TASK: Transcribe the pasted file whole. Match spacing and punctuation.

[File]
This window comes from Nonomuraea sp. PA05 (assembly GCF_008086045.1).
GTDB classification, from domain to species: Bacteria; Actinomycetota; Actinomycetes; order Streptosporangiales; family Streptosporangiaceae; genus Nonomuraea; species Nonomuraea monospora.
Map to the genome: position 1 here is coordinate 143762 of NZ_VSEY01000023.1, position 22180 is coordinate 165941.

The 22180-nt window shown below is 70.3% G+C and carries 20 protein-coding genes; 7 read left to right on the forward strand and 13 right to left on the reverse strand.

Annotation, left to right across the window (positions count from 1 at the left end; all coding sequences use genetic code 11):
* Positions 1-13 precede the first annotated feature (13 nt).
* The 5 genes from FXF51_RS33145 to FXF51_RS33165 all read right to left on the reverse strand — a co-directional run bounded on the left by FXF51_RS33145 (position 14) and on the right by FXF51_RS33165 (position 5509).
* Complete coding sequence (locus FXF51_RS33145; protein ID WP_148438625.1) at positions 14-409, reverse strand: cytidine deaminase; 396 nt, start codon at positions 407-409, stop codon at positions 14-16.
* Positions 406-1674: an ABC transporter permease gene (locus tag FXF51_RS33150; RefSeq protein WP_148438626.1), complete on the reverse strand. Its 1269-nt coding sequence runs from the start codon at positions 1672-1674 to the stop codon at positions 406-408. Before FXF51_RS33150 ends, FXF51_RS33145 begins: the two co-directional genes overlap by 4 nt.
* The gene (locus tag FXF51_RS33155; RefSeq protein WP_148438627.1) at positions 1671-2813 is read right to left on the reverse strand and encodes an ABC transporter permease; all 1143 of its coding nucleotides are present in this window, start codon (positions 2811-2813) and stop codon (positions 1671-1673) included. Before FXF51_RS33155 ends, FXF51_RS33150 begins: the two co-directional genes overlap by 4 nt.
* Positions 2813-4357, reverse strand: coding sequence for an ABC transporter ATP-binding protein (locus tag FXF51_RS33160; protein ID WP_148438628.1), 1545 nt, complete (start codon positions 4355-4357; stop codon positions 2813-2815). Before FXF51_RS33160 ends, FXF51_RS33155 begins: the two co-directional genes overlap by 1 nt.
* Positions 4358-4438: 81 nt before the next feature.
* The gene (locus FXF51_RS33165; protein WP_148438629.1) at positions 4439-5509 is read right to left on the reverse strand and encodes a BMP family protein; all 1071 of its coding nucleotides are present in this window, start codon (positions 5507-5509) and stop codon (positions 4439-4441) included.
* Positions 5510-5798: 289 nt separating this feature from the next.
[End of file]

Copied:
This window comes from Nonomuraea sp. PA05 (assembly GCF_008086045.1).
GTDB classification, from domain to species: Bacteria; Actinomycetota; Actinomycetes; order Streptosporangiales; family Streptosporangiaceae; genus Nonomuraea; species Nonomuraea monospora.
Map to the genome: position 1 here is coordinate 143762 of NZ_VSEY01000023.1, position 22180 is coordinate 165941.

The 22180-nt window shown below is 70.3% G+C and carries 20 protein-coding genes; 7 read left to right on the forward strand and 13 right to left on the reverse strand.

Annotation, left to right across the window (positions count from 1 at the left end; all coding sequences use genetic code 11):
* Positions 1-13 precede the first annotated feature (13 nt).
* The 5 genes from FXF51_RS33145 to FXF51_RS33165 all read right to left on the reverse strand — a co-directional run bounded on the left by FXF51_RS33145 (position 14) and on the right by FXF51_RS33165 (position 5509).
* Complete coding sequence (locus FXF51_RS33145; protein ID WP_148438625.1) at positions 14-409, reverse strand: cytidine deaminase; 396 nt, start codon at positions 407-409, stop codon at positions 14-16.
* Positions 406-1674: an ABC transporter permease gene (locus tag FXF51_RS33150; RefSeq protein WP_148438626.1), complete on the reverse strand. Its 1269-nt coding sequence runs from the start codon at positions 1672-1674 to the stop codon at positions 406-408. Before FXF51_RS33150 ends, FXF51_RS33145 begins: the two co-directional genes overlap by 4 nt.
* The gene (locus tag FXF51_RS33155; RefSeq protein WP_148438627.1) at positions 1671-2813 is read right to left on the reverse strand and encodes an ABC transporter permease; all 1143 of its coding nucleotides are present in this window, start codon (positions 2811-2813) and stop codon (positions 1671-1673) included. Before FXF51_RS33155 ends, FXF51_RS33150 begins: the two co-directional genes overlap by 4 nt.
* Positions 2813-4357, reverse strand: coding sequence for an ABC transporter ATP-binding protein (locus tag FXF51_RS33160; protein ID WP_148438628.1), 1545 nt, complete (start codon positions 4355-4357; stop codon positions 2813-2815). Before FXF51_RS33160 ends, FXF51_RS33155 begins: the two co-directional genes overlap by 1 nt.
* Positions 4358-4438: 81 nt before the next feature.
* The gene (locus FXF51_RS33165; protein WP_148438629.1) at positions 4439-5509 is read right to left on the reverse strand and encodes a BMP family protein; all 1071 of its coding nucleotides are present in this window, start codon (positions 5507-5509) and stop codon (positions 4439-4441) included.
* Positions 5510-5798: 289 nt separating this feature from the next.